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Traumatic Brain Injury as a Common Learning Disorder

Updated on April 23, 2017
Dean Traylor profile image

Dean Traylor is a freelance writer and teacher. He is a former journalist who has worked on various community and college publications.

The Brain: Protect it at all cost! Originally posted at
The Brain: Protect it at all cost! Originally posted at | Source

The brain is a complex and fragile organ. It is, in many respects, what shapes the type of person we are and how we learn. Thus, head injuries of any nature can be devastating or life altering.

Traumatic Brain Injury, or better known in special education circles as TBI, is a common condition that affects an individual’s learning and physical abilities. Its causes are almost always accidental. Their effects, on the other hand, can be catastrophic.

Students may have mild conditions such as memory processing disorders or crippling disabilities such as the loss of motor skills, speech, or intellectual capacity. Yet, as destructive as TBI can be on a student, it is possibly the most preventable of all the learning disorders.

The Causes

TBI is unique among all learning disorders. It is not considered genetic. Instead, it is often attributed to environment or, more precisely, to traumatic injuries that affect the brain in various ways.

The condition is not age specific, either. While most students designated with TBI received their diagnoses early in their childhood, it is not uncommon for some students to be diagnosed in their teen years. In fact, TBI can be diagnosed in one’s adulthood if an injury is severe enough to cause damage.

There are many causes for this condition. The most common injuries are as follows:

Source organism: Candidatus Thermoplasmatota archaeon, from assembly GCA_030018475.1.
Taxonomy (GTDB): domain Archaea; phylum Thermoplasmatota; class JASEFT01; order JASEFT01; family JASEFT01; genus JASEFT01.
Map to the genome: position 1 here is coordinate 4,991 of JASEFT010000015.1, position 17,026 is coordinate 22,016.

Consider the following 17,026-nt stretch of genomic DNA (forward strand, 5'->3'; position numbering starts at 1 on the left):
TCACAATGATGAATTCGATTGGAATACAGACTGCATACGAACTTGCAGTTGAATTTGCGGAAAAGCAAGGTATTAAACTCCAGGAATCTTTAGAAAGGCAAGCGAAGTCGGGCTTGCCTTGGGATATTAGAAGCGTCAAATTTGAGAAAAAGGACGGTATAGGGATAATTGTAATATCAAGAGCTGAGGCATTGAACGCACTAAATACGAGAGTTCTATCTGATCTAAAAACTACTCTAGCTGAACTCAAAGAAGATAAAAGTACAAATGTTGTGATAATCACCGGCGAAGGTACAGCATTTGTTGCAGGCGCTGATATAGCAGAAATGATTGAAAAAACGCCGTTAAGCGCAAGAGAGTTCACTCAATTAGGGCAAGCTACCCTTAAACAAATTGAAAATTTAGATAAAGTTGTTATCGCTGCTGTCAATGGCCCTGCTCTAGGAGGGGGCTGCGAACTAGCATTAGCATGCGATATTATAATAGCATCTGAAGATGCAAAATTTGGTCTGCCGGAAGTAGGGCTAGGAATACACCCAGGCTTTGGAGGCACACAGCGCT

• Car or vehicular accidents
  • falling and landing on his/her head from a significant height
  • physical abuse or neglect
  • a blow to the head (from sports or fighting)

In certain cases, a student labeled with TBI may have received it from an infections, aneurysms, strokes or diseases that affected his/her brain functions. However, some doctors argue that this is not often a case of TBI, considering that a contagion caused it.

The Effects

As mentioned, the effects of TBI may vary based on the severity of the condition. Memory loss, delays or other processing orders are very common. In other situations, intellectual capacity has been compromised. The more severe cases may involve paralysis or being confined to a vegetative state. In the latter case, the students are often confined to county programs, home-study, or hospitalization (depending on his/her educational and physical needs).

preferential seating near the board or teacher; note taking support (especially for those with physical disabilities, in addition to learning disorders caused by TBI)


TBI is a qualification for special education services. The latest version of Individual with Disability Education Act (IDEA) lists it as one of several conditions that qualifies a student for special education services.

As a result, a student with TBI can and will receive accommodations or modifications to his/her education, as stipulated by an Individual Education Plan (IEP). Much of these accommodations will include:

• preferential seating near the board or teacher;

• note taking support (especially for those with physical disabilities, in addition to learning disorders caused by TBI);

• repetition of assignments; and/or extra and flexible time to complete assignments.

Those who are receiving modifications will receive radically different services. This may change the lesson/curriculum plans. Modification may focus on:

• remedial or fundamental support in academic skills.

• Also, abridged or shortened texts books and stories will be used.

TBI as a Learning Disorder

It’s not uncommon for a perfectly normal student or a high achieving honor-roll student to be drastically altered by TBI. Such things can be devastating for the student and his/her family. It can also alter the future for many directly or indirectly affected by this condition.

On the other hand, there are cases of students with TBI who have gone on to have healthy, productive lives, despite the limitations the condition had caused.

TBI can be horrific, but help through special education and early intervention can help.


Extra: Types of TBI (according to the CDC)

The Centers for Disease Control and Prevention (CDC) has categorized severe forms of TBI. According to its website, there are two types. They are:

1. Closed – this is a TBI caused by “movement within the skull.” These can be caused falls, vehicle crashes, or a blow to the head by an object.

2. Penetrating – caused by a “foreign object entering the skull” such as a bullet, knife or other sharp or blunt objects

© 2014 Dean Traylor


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